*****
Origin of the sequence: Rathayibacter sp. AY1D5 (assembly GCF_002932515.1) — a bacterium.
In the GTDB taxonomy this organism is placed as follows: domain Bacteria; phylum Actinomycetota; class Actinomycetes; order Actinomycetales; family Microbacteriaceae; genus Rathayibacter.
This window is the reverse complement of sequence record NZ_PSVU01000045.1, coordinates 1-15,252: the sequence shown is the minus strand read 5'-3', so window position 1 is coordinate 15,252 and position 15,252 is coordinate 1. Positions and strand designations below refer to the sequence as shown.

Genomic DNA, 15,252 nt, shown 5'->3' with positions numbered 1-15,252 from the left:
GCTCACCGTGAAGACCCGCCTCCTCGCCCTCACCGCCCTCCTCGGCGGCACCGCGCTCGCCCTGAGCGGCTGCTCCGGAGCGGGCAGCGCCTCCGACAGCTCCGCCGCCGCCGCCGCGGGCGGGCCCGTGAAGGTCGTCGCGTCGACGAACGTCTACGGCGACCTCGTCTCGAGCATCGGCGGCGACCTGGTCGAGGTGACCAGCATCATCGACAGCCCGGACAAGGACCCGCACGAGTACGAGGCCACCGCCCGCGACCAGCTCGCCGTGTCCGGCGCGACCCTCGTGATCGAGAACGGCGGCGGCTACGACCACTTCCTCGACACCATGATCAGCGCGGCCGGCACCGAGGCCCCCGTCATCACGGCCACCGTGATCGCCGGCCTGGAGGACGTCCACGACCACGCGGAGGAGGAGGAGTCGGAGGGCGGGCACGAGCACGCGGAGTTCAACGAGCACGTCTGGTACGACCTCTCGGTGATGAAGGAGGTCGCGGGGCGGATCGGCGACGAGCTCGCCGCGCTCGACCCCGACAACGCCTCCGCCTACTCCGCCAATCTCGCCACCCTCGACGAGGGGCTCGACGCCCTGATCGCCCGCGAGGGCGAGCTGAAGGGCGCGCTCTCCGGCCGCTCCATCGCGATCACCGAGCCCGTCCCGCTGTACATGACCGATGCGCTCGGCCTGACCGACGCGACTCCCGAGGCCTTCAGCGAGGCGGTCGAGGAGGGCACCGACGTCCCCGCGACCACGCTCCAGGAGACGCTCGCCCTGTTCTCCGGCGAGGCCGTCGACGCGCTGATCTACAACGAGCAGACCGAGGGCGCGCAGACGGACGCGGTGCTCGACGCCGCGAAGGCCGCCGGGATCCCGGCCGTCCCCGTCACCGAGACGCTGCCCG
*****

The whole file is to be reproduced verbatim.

Origin of the sequence: Rathayibacter sp. AY1D5 (assembly GCF_002932515.1) — a bacterium.
In the GTDB taxonomy this organism is placed as follows: domain Bacteria; phylum Actinomycetota; class Actinomycetes; order Actinomycetales; family Microbacteriaceae; genus Rathayibacter.
This window is the reverse complement of sequence record NZ_PSVU01000045.1, coordinates 1-15,252: the sequence shown is the minus strand read 5'-3', so window position 1 is coordinate 15,252 and position 15,252 is coordinate 1. Positions and strand designations below refer to the sequence as shown.

Genomic DNA, 15,252 nt, shown 5'->3' with positions numbered 1-15,252 from the left:
GCTCACCGTGAAGACCCGCCTCCTCGCCCTCACCGCCCTCCTCGGCGGCACCGCGCTCGCCCTGAGCGGCTGCTCCGGAGCGGGCAGCGCCTCCGACAGCTCCGCCGCCGCCGCCGCGGGCGGGCCCGTGAAGGTCGTCGCGTCGACGAACGTCTACGGCGACCTCGTCTCGAGCATCGGCGGCGACCTGGTCGAGGTGACCAGCATCATCGACAGCCCGGACAAGGACCCGCACGAGTACGAGGCCACCGCCCGCGACCAGCTCGCCGTGTCCGGCGCGACCCTCGTGATCGAGAACGGCGGCGGCTACGACCACTTCCTCGACACCATGATCAGCGCGGCCGGCACCGAGGCCCCCGTCATCACGGCCACCGTGATCGCCGGCCTGGAGGACGTCCACGACCACGCGGAGGAGGAGGAGTCGGAGGGCGGGCACGAGCACGCGGAGTTCAACGAGCACGTCTGGTACGACCTCTCGGTGATGAAGGAGGTCGCGGGGCGGATCGGCGACGAGCTCGCCGCGCTCGACCCCGACAACGCCTCCGCCTACTCCGCCAATCTCGCCACCCTCGACGAGGGGCTCGACGCCCTGATCGCCCGCGAGGGCGAGCTGAAGGGCGCGCTCTCCGGCCGCTCCATCGCGATCACCGAGCCCGTCCCGCTGTACATGACCGATGCGCTCGGCCTGACCGACGCGACTCCCGAGGCCTTCAGCGAGGCGGTCGAGGAGGGCACCGACGTCCCCGCGACCACGCTCCAGGAGACGCTCGCCCTGTTCTCCGGCGAGGCCGTCGACGCGCTGATCTACAACGAGCAGACCGAGGGCGCGCAGACGGACGCGGTGCTCGACGCCGCGAAGGCCGCCGGGATCCCGGCCGTCCCCGTCACCGAGACGCTGCCCG